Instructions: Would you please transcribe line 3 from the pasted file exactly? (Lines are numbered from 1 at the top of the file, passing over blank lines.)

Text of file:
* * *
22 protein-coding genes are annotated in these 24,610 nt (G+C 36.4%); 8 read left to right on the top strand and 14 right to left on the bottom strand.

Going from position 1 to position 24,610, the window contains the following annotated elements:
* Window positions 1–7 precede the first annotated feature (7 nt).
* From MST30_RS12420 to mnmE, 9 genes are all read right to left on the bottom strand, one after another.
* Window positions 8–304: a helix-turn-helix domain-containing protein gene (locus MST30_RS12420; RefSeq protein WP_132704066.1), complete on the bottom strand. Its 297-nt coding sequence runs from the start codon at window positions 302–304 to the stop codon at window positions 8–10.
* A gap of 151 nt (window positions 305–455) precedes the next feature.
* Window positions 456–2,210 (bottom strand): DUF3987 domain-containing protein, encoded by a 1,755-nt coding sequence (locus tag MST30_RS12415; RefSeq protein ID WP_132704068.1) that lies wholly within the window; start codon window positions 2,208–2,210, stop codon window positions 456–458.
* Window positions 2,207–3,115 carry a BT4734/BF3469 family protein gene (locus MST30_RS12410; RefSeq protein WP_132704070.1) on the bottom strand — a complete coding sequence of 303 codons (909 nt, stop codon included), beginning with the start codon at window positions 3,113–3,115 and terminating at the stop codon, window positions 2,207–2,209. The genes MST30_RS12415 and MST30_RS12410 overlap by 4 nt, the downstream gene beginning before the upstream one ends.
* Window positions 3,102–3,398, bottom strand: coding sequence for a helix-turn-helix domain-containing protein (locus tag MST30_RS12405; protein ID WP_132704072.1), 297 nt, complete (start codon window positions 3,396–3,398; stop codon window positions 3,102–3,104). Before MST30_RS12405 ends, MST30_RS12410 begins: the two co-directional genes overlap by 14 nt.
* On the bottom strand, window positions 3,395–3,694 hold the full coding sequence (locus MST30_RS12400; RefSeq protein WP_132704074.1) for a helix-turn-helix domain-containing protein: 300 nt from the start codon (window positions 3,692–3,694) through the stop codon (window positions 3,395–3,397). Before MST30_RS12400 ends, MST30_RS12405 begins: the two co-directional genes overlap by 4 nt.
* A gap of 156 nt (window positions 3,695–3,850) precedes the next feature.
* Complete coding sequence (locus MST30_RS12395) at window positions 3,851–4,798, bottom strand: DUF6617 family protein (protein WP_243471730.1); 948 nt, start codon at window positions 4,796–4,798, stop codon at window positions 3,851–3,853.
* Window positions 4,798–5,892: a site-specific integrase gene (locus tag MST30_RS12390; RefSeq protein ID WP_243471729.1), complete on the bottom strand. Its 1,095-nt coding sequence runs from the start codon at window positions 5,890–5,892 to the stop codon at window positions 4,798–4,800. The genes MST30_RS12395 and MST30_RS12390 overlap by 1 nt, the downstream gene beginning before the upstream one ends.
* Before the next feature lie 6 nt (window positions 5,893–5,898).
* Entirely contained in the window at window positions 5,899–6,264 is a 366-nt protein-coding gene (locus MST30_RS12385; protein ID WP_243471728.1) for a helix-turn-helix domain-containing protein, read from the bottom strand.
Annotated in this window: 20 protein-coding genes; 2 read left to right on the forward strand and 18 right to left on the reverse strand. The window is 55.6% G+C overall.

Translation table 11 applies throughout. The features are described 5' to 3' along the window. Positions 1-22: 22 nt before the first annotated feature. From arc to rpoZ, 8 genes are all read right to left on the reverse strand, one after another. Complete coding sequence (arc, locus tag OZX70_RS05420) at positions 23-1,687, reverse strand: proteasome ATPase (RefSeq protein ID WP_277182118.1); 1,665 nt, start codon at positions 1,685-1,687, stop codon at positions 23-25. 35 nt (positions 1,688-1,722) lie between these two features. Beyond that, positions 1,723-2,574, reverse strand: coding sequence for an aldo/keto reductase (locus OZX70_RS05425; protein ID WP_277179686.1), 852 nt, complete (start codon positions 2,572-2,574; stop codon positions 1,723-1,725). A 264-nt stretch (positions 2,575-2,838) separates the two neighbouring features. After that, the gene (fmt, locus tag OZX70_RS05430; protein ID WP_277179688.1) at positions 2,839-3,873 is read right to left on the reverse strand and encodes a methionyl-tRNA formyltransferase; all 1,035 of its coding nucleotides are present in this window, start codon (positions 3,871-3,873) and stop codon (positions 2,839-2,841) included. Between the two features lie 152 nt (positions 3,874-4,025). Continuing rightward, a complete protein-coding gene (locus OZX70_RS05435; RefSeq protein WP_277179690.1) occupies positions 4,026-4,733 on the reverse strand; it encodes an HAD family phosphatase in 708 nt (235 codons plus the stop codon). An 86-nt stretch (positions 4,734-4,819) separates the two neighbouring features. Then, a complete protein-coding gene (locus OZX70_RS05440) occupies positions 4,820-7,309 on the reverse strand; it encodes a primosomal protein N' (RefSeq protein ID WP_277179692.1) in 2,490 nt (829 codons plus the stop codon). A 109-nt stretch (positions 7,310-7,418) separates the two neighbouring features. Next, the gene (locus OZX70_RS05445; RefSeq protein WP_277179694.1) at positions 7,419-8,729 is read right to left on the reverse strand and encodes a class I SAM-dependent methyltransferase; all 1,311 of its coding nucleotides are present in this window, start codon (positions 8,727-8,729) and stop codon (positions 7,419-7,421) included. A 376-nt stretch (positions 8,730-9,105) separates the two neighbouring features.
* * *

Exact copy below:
* Window positions 1–7 precede the first annotated feature (7 nt).